The problem, according to Transportation Committee Co-Chair Rep. William Straus , was not necessarily a philosophical difference, but a practical concern. How would police report traffic stops when the driver wasn’t given a citation?
“That question could not be answered,” Straus said. So like most times when Democrats can’t agree, they agreed to study it.
ONE STEP UP from a studies are pilot programs.
And that’s what Baker thinks the prudent approach to marijuana cafes would be.
“It’s not up to me, it’s up to the CCC,” Baker said Monday when asked. “What I’ve said many times about most of the issues associated with the rollout of recreational marijuana, is it’s really important that they, the CCC, understand what they’re doing and why they’re doing it as they make these decisions.”
The governor’s advice of caution came days before the Cannabis Control Commission voted 3-2 to approve a pilot program for the social consumption of pot, taking the first step toward licensing on-site recreational marijuana use.
MEANWHILE, THE DEPARTMENT of Environmental Protection hosted three days of appeal hearings where residents and lawyers for Weymouth, Quincy, Hingham and Braintree made their case for why they think the state erred in issuing Enbridge an air quality permit for a controversial natural gas compression station in Weymouth.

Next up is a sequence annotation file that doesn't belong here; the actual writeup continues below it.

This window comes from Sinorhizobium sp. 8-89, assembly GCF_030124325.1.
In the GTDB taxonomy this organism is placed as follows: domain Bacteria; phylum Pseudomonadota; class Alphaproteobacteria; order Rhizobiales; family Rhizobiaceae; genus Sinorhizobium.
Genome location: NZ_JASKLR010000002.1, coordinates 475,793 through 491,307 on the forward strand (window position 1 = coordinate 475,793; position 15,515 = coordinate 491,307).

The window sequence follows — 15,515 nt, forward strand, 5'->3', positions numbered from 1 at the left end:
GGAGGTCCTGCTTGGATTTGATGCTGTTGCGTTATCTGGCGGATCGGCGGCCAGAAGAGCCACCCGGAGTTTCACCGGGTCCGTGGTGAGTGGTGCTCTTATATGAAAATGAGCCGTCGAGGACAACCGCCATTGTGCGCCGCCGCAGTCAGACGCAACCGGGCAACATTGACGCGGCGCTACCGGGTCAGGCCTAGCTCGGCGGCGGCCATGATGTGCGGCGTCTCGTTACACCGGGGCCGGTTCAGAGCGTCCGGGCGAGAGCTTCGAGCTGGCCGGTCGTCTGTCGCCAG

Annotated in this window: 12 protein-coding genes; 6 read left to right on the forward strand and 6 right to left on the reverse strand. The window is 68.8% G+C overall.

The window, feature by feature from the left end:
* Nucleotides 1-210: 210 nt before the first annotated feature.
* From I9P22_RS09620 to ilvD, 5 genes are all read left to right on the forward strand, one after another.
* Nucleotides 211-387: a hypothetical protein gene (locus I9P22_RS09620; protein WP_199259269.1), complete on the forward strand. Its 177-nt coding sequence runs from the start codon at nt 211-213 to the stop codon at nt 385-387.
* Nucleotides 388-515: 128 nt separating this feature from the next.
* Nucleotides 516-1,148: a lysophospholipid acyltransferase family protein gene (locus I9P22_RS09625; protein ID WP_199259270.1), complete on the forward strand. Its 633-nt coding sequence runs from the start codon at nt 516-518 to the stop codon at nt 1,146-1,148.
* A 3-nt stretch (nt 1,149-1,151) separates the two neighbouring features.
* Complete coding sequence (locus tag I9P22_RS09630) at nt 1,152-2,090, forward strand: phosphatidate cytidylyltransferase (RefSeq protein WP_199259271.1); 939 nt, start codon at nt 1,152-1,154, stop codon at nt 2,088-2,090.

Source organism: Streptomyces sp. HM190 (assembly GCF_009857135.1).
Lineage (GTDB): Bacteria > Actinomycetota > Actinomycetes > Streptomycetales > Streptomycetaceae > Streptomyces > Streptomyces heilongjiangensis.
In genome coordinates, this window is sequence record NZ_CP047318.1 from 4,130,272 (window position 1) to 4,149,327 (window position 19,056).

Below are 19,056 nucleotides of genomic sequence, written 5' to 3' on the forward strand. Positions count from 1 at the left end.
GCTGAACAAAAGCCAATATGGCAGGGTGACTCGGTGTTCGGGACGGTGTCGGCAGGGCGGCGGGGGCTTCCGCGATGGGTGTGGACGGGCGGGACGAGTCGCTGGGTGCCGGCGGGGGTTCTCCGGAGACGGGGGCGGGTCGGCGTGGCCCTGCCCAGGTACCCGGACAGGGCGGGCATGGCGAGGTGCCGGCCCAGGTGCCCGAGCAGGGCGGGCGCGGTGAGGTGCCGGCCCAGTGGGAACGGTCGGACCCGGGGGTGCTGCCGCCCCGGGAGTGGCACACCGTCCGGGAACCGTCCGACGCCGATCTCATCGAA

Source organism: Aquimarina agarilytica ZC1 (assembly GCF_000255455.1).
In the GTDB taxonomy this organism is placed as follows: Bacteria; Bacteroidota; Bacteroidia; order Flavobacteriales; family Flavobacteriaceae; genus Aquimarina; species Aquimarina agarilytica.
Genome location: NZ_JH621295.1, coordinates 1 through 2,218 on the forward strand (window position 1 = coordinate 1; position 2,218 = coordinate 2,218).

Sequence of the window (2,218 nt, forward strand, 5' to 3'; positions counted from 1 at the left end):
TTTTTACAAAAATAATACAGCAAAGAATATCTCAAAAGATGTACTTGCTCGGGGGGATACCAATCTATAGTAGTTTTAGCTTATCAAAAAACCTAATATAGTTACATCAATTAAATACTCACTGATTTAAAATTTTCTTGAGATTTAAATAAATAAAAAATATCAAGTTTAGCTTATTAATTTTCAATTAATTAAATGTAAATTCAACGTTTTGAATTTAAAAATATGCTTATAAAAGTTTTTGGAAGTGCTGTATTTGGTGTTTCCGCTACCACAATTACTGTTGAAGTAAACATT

Opponents remain unconvinced that the project won’t adversely impact the health of residents who live in the neighborhoods surrounding the compressor station, and accused DEP of accepting “coaching” from Enbridge on how to review air quality.
But from Enbridge’s perspective, the risks from the compressor station are overstated and the threat of pollutants oversold.
The hearings were supposed to wrap up Friday, but that was before DEP dropped 759 pages of never-before-seen air quality testing results in the Fore River area on opponents, guaranteeing that the appeal hearing will spill into another week.
AND HERE’S HOPING, for the sake of Lawrence Mayor Dan Rivera , that another week doesn’t bring any more Democratic entrants to the 2020 presidential contest. New York City Mayor and Red Sox fan Bill DeBlasio’s decision to seek the Democratic nomination was the last straw for Rivera, but his ire wasn’t reserved only for the 24th man in.
“Hey @TomPerez @ what point does the party say something? Looking more like a circus then a primary! No way this is a good thing!...” Rivera Tweeted. “This will end poorly.”
The mayor, who was onstage at Sen. Elizabeth Warren’s 2020 campaign kickoff at a mill in Lawrence in February, went on to call out several Democrats he thinks should drop out, including Salem Rep. Seth Moulton .
“Adults in the party need to say: no reason a Jr. US Rep from Salem, MA (@sethmoulton) should be running, when the Sr. Sen. from MA (@ewarren) has been in for months! Same with @SenGillibrand & @BilldeBlasio.”
Moulton will be back on the campaign trail in New Hampshire this week, as will Warren.
STORY OF THE WEEK: Nine years after Legislature banned texting while driving, the hand-held cell ban gets its day in the House.
The Sunday Notebook is written by State House News Service reporter Matt Murphy.